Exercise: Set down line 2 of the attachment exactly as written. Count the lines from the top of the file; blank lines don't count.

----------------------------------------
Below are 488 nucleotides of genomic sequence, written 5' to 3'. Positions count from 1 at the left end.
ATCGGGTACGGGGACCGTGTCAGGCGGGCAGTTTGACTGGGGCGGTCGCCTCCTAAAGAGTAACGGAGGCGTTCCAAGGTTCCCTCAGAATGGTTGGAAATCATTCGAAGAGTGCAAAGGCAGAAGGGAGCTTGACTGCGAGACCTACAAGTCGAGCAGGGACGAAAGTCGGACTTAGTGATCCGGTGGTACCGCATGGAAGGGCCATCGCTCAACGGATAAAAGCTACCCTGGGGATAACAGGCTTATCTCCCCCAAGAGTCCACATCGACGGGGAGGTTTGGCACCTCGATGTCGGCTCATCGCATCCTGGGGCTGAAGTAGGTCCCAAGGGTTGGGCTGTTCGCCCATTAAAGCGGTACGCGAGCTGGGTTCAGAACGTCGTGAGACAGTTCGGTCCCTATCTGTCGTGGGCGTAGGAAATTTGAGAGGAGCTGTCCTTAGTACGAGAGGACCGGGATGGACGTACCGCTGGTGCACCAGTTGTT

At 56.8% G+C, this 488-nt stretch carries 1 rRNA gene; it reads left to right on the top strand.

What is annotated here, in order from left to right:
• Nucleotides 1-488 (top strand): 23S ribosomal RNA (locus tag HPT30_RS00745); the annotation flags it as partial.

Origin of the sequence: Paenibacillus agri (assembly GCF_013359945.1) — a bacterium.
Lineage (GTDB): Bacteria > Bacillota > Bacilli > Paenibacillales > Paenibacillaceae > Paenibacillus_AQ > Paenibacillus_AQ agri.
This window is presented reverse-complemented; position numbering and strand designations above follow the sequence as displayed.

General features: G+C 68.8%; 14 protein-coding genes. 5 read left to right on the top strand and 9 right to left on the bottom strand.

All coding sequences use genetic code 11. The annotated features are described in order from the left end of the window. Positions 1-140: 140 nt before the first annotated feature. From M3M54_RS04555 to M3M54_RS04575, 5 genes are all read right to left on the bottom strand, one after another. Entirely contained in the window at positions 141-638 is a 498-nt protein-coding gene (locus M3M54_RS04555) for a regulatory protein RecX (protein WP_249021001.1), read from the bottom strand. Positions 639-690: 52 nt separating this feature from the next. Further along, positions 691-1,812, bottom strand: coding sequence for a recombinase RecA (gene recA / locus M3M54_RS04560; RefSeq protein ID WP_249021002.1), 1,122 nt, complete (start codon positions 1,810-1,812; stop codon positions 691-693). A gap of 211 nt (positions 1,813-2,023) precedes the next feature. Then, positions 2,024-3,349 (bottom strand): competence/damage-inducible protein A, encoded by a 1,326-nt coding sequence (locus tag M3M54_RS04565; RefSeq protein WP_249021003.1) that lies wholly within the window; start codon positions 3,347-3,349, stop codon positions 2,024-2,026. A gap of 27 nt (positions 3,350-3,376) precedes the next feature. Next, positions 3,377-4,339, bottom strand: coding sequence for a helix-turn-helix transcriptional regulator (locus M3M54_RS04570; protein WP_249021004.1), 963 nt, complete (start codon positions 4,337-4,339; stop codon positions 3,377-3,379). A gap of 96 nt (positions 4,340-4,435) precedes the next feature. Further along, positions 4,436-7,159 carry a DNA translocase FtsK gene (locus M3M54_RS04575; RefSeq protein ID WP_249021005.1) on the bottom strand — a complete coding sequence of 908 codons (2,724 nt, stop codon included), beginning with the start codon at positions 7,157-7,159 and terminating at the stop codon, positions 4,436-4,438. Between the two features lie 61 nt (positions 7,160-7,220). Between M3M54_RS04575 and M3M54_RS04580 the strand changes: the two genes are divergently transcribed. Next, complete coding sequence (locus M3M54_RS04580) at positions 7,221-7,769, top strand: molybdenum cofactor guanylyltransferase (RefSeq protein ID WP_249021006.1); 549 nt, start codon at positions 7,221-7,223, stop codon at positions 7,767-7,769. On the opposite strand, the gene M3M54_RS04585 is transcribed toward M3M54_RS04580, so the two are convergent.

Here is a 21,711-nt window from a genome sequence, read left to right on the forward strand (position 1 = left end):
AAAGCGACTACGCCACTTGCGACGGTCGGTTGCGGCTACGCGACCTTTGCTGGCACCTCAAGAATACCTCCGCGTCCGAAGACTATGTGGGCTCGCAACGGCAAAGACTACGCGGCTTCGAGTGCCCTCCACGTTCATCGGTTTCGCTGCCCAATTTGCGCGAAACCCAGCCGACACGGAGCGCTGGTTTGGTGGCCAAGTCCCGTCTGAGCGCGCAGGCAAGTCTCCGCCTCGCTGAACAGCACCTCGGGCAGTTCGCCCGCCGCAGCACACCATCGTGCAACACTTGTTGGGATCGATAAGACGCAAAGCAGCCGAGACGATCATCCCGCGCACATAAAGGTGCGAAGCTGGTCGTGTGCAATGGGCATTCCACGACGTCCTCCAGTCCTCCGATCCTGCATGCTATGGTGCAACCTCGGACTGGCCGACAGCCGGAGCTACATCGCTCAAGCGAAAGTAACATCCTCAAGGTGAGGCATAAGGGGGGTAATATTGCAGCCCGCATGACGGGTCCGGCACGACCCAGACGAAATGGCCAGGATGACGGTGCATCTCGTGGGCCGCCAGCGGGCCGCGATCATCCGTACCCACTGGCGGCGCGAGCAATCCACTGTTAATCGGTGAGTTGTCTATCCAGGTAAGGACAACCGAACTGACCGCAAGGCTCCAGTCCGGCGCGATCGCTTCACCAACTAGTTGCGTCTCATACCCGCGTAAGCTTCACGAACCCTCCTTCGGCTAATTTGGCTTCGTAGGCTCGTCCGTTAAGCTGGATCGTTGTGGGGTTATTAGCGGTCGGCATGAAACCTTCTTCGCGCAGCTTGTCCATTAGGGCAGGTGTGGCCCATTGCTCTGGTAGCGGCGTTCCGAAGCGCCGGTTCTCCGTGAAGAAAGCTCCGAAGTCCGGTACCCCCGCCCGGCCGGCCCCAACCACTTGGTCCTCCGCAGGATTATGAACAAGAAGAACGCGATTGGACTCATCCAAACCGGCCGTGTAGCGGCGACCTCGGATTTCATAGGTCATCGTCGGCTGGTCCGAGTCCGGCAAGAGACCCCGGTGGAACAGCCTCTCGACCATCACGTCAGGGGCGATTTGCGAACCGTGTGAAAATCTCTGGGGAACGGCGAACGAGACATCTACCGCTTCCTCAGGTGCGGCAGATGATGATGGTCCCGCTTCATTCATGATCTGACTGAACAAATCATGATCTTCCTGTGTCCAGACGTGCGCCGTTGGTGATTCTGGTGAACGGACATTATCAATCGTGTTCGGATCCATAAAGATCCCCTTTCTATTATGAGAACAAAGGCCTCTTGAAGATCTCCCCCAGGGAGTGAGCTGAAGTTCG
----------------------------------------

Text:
ATCGGGTACGGGGACCGTGTCAGGCGGGCAGTTTGACTGGGGCGGTCGCCTCCTAAAGAGTAACGGAGGCGTTCCAAGGTTCCCTCAGAATGGTTGGAAATCATTCGAAGAGTGCAAAGGCAGAAGGGAGCTTGACTGCGAGACCTACAAGTCGAGCAGGGACGAAAGTCGGACTTAGTGATCCGGTGGTACCGCATGGAAGGGCCATCGCTCAACGGATAAAAGCTACCCTGGGGATAACAGGCTTATCTCCCCCAAGAGTCCACATCGACGGGGAGGTTTGGCACCTCGATGTCGGCTCATCGCATCCTGGGGCTGAAGTAGGTCCCAAGGGTTGGGCTGTTCGCCCATTAAAGCGGTACGCGAGCTGGGTTCAGAACGTCGTGAGACAGTTCGGTCCCTATCTGTCGTGGGCGTAGGAAATTTGAGAGGAGCTGTCCTTAGTACGAGAGGACCGGGATGGACGTACCGCTGGTGCACCAGTTGTT